The most impressed me the gorgeous landscape. California is a stripe of land between the Pacific Ocean and the Rocky Mountains and shaped by both. The combination of mountains and sea created a lot of bays which structure San Francisco and the area around the northern Californian metropolis.
California can be proud of its nature which seems to be well preserved. I was fascinated by a red wood forrest that we saw in the Armstrong Redwoods State Natural Reserve in Sonoma county, a wine growing area some miles north of San Francisco. In a canyon, protected from strong winds, grow majestic trees, the tallest of them measures 310 feet (94 m), the oldest is estimated to be over 1400 years old (wikipedia). Wow!
The rocky coast is another jewel of nature. On a trip southward to Santa Cruz we enjoyed the wild nature along the coast line. Some of the little bays where without people, so some places looked like untouched nature. We saw fascinating rock structures, developed over millions of years, and blossoming wildflowers and other plants, which have been adapting to the harsh sea climate. We also spotted harbor seals, who were taking a sunbath to warm up from the cold ocean, and colonies of cormorant birds, cranes and pelicans.
North of Montega Bay the coastline is even wilder. The waterfront is shaped by steep cliffs and huge rocks in the water - a terrific scenery.
Above you can see a series of pictures I shot in a almost deserted little bay north of Mondega Bay. The couple, who apparently enjoys the Pacific evening on the beach, could represent the Californian dream.
Close to Santa Cruz, 75 miles south of San Francisco, we found some bays & beaches which were more densly visited. There we could see a lot of surfers who were riding the powerful Pacific waves. On one of the surfer beaches we saw a board with surfer rules, which looks very German to me. Do the surfers follow really the rules?
Santa Cruz, a former Spanish mission, has a very laidback atmosphere. The city, population about 60,000, is a magnet for hippies who might be attracted by the liberal Californian climate. And you can also watch beach volleyball there of course.
Law Of Unintended Consequences
San Franciso herself comes up to the expectations. The northern Californian metropolis is a unique, beautiful city. The place sits on the northern end of a peninsula. She is flanked in the West by the Pacific Ocean and in the East by the San Franciso Bay. The face of the city also is structured by a lot of hills. Some streets have adventurous steep slopes.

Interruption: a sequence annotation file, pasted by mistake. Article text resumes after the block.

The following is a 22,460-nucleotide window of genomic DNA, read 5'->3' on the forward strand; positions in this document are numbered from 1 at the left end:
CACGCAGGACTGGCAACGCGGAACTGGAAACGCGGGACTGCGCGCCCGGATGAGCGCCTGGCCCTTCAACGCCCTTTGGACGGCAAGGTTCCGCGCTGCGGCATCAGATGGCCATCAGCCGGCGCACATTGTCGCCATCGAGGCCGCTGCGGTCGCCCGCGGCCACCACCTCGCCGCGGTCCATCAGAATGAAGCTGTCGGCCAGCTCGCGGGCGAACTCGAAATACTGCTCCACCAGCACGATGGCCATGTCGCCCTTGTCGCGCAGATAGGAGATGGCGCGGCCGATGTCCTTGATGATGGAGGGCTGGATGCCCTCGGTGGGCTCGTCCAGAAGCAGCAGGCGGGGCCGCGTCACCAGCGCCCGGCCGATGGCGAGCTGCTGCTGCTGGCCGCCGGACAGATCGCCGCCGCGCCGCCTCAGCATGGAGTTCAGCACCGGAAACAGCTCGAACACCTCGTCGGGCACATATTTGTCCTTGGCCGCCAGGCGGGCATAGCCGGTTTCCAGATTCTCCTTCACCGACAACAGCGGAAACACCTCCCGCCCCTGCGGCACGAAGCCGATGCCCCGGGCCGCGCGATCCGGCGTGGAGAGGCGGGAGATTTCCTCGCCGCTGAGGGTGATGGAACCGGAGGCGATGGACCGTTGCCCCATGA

Contrary to New York City there are not many high buildings as a result of very strict building restrictions. Gabriel Metcalf, a local expert for urbanism, reports, that the progressive city government allies with house owners (the "not-in-my-backyard-crowd") and slows down the construction of new homes which leads to a "devastating affordability crisis" (citylab). People, who work in the nearby Silicon Valley, and other high income residents are replacing low- and middle income renters. A typical example for the law of unintented consequences.
The same policy also leads to an underdeveloped public transportation system. There is no subway network and the jammed buses are running infrequently. You need a car if can afford to live there.
I was surprised by the chilly & windy climate, even in he midst of July the temperatures fell often into the 50s F (10-15 Celsius). San Francisco makes a sleepy impression, there is not the "huzzle and buzzle" you can see in New York City and many restaurants close early in the evening.
A real setback are the crowds of homeless people on streets & places. I have never seen so many stranded, stoned and metally disturbed people on one place. Sometimes it looked like that the streets belongs to them. Maybe these people are attracted by the very liberal & progessive policy of the city. Therefore San Francisco has an odd mixture of nouveau riche and third world.
I looks that the people there enjoy the community of others in the nature. This park in the middle of the city is apparently very popular and maybe also a part of the Californian dream.
San Francisco`s ubiquituous street art is another sign of the liberal progressive climate there.
The architecture looks often color- and playful. I made the pic above in Sausalito - a small harbourplace north of the San Franciso Bay and embarkation place for the Ferry to San Francisco.
Everywhere I could see the signs of the liberal & very green Californian politics. Gasoline is very expensive there. In the moment of writing the average Californian gas price at the pump hovered at $3.817 (national: $2.697). This is the result of high state gas taxes and strict reguations, which enforce the use of an expensive gasoline mixture (latimes). Therefore I saw so many Volkswagen and gas saving small Asian verhicles on the streets.
Solar panels are also very popular there, which makes sense thanks to the sunny climate of the state.
While traveling on the highways & freeways around San Franciso I noticed that there are not many trucks. Grown up in Germany I was used to convoys of heavy vehicles which usually clog the right lane and often cause traffic jams. But the economy of this area is dominated by the information technology of Silcon Valley. There is no need for trucks which transport automoible parts and other machines around the clock. So the local economy is one of the reasons that this area is so green.
The Californian life style includes a lot of active sports of course, I could see runners everywhere.
Conclusion: The San Francisco area is a fascinating travel destiny with a gorgeous and wild nature. The place is also expensive, thanks to an aspiring industry (information technology) and "progressive" politics. It is a bit sleepy, but charming. We will come back, California.